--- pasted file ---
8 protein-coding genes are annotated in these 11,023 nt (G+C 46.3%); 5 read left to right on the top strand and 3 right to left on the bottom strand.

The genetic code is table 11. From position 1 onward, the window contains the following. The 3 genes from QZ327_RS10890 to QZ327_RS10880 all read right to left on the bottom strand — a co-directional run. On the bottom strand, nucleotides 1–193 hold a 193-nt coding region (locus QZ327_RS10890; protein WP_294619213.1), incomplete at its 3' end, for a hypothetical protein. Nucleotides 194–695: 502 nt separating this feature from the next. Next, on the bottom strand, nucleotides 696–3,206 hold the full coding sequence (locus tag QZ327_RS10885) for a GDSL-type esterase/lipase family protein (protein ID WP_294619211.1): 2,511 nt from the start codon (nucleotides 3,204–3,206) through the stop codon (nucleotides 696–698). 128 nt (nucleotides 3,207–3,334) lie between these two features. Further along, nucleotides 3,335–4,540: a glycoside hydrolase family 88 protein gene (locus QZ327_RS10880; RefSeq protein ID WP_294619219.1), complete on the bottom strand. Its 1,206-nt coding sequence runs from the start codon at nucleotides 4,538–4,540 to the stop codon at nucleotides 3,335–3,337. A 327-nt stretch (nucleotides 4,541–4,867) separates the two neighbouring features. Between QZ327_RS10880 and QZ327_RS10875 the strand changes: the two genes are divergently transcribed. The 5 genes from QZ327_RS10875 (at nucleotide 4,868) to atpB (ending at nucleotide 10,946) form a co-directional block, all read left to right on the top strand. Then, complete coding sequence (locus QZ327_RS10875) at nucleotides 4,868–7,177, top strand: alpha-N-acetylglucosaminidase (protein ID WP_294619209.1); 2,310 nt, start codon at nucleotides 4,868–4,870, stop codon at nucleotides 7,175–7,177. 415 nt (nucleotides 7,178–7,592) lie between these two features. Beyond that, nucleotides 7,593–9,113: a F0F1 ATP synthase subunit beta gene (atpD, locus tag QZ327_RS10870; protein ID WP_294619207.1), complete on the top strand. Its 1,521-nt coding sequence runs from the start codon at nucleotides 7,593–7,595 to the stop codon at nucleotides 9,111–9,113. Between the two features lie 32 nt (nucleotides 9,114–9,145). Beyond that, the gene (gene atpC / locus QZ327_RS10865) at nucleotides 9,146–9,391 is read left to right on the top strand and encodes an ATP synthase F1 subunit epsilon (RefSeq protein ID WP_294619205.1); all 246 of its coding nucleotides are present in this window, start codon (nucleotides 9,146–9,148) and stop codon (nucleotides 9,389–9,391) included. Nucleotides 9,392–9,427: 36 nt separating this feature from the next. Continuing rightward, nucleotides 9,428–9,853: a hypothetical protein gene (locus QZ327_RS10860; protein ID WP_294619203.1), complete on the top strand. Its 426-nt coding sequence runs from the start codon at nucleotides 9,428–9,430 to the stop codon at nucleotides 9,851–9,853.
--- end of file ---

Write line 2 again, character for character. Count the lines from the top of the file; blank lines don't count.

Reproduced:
The genetic code is table 11. From position 1 onward, the window contains the following. The 3 genes from QZ327_RS10890 to QZ327_RS10880 all read right to left on the bottom strand — a co-directional run. On the bottom strand, nucleotides 1–193 hold a 193-nt coding region (locus QZ327_RS10890; protein WP_294619213.1), incomplete at its 3' end, for a hypothetical protein. Nucleotides 194–695: 502 nt separating this feature from the next. Next, on the bottom strand, nucleotides 696–3,206 hold the full coding sequence (locus tag QZ327_RS10885) for a GDSL-type esterase/lipase family protein (protein ID WP_294619211.1): 2,511 nt from the start codon (nucleotides 3,204–3,206) through the stop codon (nucleotides 696–698). 128 nt (nucleotides 3,207–3,334) lie between these two features. Further along, nucleotides 3,335–4,540: a glycoside hydrolase family 88 protein gene (locus QZ327_RS10880; RefSeq protein ID WP_294619219.1), complete on the bottom strand. Its 1,206-nt coding sequence runs from the start codon at nucleotides 4,538–4,540 to the stop codon at nucleotides 3,335–3,337. A 327-nt stretch (nucleotides 4,541–4,867) separates the two neighbouring features. Between QZ327_RS10880 and QZ327_RS10875 the strand changes: the two genes are divergently transcribed. The 5 genes from QZ327_RS10875 (at nucleotide 4,868) to atpB (ending at nucleotide 10,946) form a co-directional block, all read left to right on the top strand. Then, complete coding sequence (locus QZ327_RS10875) at nucleotides 4,868–7,177, top strand: alpha-N-acetylglucosaminidase (protein ID WP_294619209.1); 2,310 nt, start codon at nucleotides 4,868–4,870, stop codon at nucleotides 7,175–7,177. 415 nt (nucleotides 7,178–7,592) lie between these two features. Beyond that, nucleotides 7,593–9,113: a F0F1 ATP synthase subunit beta gene (atpD, locus tag QZ327_RS10870; protein ID WP_294619207.1), complete on the top strand. Its 1,521-nt coding sequence runs from the start codon at nucleotides 7,593–7,595 to the stop codon at nucleotides 9,111–9,113. Between the two features lie 32 nt (nucleotides 9,114–9,145). Beyond that, the gene (gene atpC / locus QZ327_RS10865) at nucleotides 9,146–9,391 is read left to right on the top strand and encodes an ATP synthase F1 subunit epsilon (RefSeq protein ID WP_294619205.1); all 246 of its coding nucleotides are present in this window, start codon (nucleotides 9,146–9,148) and stop codon (nucleotides 9,389–9,391) included. Nucleotides 9,392–9,427: 36 nt separating this feature from the next. Continuing rightward, nucleotides 9,428–9,853: a hypothetical protein gene (locus QZ327_RS10860; protein ID WP_294619203.1), complete on the top strand. Its 426-nt coding sequence runs from the start codon at nucleotides 9,428–9,430 to the stop codon at nucleotides 9,851–9,853.